The Politics of Potholes

Pol Pothole's picture

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Pol Pothole

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Potholes piss me off for more reasons than because they wreck my car. Potholes also remind me that the government can “just not get around to” fixing the roads, but I’m not allowed that same luxury when it comes to paying my taxes.

There’s this story I heard, and I’m not sure whether it’s fact or fiction. The story is that the American Samoa Government receives federal highway funds. How much do we get, fifty cents? If we receive federal funds to keep our roads in good shape, then why are certain sections of our highway in such terrible shape?

The thing about our government is, if you were to just walk right up to, say, the governor, and just ask him, “Why are roads in such bad shape if we get money from the feds to keep them in good repair?”, that would be considered unspeakably rude. On the other hand, if a cop walks up to me and says, “Why aren’t you wearing your seat belt?” that’s perfectly ok.

What I’m getting at is, if I keep up my end of the bargain by paying my taxes and obeying the law, why can’t the government keep up their end by making sure our roads are safe? I would like to see the governor take his own car for a drive from Utulei to Leone once a week, especially during rainy weeks.

Assuming that we do in fact get federal highway funds, where is this money going? If it’s being used for any purpose other than fixing the roads, then isn’t the local government breaking some kind of federal law? If we had a government that was corrupt but still made sure we had low taxes, easily available health care, good schools, and safe roads, then I’d tell myself they may have a strange way of getting things done, but at least things get done. But what we have is a government that is both corrupt and can’t get things done.

The government is the biggest employer in American Samoa, but even with most of the manpower on Tutuila, they still can’t take care of the roads. Oh right, government employees are supposed to sit at desks and do important brain work, not undignified physical work like taking care of roads. So with all these employees sitting at desks doing such important brain work, why do we still have so many problems?

You would think that with so many great brains they would have solved every problem in American Samoa by now. These great brains must have much more important things than the condition of our roads to think about.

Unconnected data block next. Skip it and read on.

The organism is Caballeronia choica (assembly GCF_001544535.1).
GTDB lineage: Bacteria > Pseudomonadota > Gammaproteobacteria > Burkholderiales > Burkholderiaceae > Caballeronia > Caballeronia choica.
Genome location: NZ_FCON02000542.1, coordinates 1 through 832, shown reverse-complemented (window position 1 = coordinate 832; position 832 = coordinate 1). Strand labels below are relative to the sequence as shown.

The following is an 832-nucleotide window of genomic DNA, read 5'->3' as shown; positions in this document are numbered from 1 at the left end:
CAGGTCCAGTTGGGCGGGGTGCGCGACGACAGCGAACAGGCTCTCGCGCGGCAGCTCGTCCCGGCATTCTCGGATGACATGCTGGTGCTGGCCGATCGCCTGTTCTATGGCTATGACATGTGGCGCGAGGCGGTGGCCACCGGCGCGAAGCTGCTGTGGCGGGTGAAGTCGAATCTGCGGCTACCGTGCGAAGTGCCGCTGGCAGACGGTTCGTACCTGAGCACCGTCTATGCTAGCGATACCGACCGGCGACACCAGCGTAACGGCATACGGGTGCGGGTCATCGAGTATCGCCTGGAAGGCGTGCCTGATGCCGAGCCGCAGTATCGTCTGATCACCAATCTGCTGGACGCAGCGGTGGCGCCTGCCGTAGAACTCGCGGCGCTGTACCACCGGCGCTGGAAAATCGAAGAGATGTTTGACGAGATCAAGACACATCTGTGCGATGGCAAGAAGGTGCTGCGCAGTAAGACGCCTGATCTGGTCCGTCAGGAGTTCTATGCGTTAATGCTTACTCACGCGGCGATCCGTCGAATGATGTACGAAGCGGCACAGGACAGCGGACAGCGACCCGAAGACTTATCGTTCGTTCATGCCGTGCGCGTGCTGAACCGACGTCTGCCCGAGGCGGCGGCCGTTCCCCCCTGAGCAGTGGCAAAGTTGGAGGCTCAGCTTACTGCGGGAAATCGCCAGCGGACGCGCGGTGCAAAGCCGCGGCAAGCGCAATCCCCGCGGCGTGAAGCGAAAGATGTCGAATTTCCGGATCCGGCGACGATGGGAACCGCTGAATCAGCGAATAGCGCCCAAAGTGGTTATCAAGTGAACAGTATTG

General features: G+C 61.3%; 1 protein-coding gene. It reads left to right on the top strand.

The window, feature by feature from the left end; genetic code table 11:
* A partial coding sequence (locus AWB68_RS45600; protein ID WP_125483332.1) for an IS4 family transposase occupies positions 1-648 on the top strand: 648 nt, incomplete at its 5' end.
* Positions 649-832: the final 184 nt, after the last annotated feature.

I cannot even imagine what these more important things are, given the generally lax state of anything the government is involved with, but these great brains sit in great heads that sit on great bodies that sit in great cars and drive the same roads I do every day, so I know they must notice the same things I do.  

Here’s another story I heard: we COULD get federal highway funds, but don’t because none of the engineers in the local government are certified to do road repairs. Considering the obvious need for road repairs, isn’t it mind-boggling that our government hasn’t hired someone qualified to do them, which would also get us free money to do them?

The government would probably say, “We’re saving the taxpayer money by doing the repairs ourselves”. No, you’re not saving the taxpayer money, you’re forcing the taxpayer to pay more in car repairs thanks to your so-called repairs. Moreover, how can you justify hiring so many people who still can’t make the government run right, but not hiring one or two people qualified to keep our roads in shape?

This is not a situation talked about in our news media. Even the latest gang of wannabes running for governor hasn’t mentioned this. (Maybe they ride horses?) We’re all too polite to make much of a fuss about this, even while we’re having our cars towed to the repair shop.

Could it be our potholes are indicative of a bigger problem, such as too many employees doing not enough work? I don’t care what kind of b.s. the latest bunch of candidates for governor come up with – I will vote for the ones who promise to fix the roads

Comments

This is more than potholes

itsonlyme's picture
People just don't understand that the holes in the road are not your normal potholes. The roads are obstacle courses of water filled holes everywhere. These holes are deep. The water makes it impossible to tell how deep. Sometimes you have to chose between hitting one or the other and you cannot make a choice because you can't tell which is worse. It is virtually impossible to miss all the holes. So, you bounce along hoping your car will hold up. Many cars do not hold up. Repair costs are huge. This is much worse than overseas readers can imagine. If they cannot fix these destroyed paved roads, then just take away the pavement and replace it with gravel. Can you believe conditions were better in the old days when there were no paved roads? The people of American Samoa need to speak out and force some action on this situation. I wish I had pictures to post with this comment. Does anyone have pictures?